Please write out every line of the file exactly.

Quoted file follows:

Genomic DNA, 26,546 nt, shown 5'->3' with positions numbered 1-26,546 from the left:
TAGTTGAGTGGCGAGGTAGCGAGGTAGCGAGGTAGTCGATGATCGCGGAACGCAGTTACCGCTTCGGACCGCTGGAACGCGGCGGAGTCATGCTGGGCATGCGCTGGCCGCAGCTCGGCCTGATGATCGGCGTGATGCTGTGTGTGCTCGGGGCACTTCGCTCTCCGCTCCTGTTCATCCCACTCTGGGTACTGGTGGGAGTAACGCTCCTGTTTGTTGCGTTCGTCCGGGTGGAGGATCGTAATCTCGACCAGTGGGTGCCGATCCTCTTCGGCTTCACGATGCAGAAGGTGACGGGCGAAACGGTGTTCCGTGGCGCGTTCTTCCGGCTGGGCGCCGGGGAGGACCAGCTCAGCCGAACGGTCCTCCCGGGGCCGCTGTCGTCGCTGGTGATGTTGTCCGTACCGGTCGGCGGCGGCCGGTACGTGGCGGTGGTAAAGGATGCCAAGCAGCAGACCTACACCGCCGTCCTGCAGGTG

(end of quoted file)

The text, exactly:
Genomic DNA, 26,546 nt, shown 5'->3' with positions numbered 1-26,546 from the left:
TAGTTGAGTGGCGAGGTAGCGAGGTAGCGAGGTAGTCGATGATCGCGGAACGCAGTTACCGCTTCGGACCGCTGGAACGCGGCGGAGTCATGCTGGGCATGCGCTGGCCGCAGCTCGGCCTGATGATCGGCGTGATGCTGTGTGTGCTCGGGGCACTTCGCTCTCCGCTCCTGTTCATCCCACTCTGGGTACTGGTGGGAGTAACGCTCCTGTTTGTTGCGTTCGTCCGGGTGGAGGATCGTAATCTCGACCAGTGGGTGCCGATCCTCTTCGGCTTCACGATGCAGAAGGTGACGGGCGAAACGGTGTTCCGTGGCGCGTTCTTCCGGCTGGGCGCCGGGGAGGACCAGCTCAGCCGAACGGTCCTCCCGGGGCCGCTGTCGTCGCTGGTGATGTTGTCCGTACCGGTCGGCGGCGGCCGGTACGTGGCGGTGGTAAAGGATGCCAAGCAGCAGACCTACACCGCCGTCCTGCAGGTG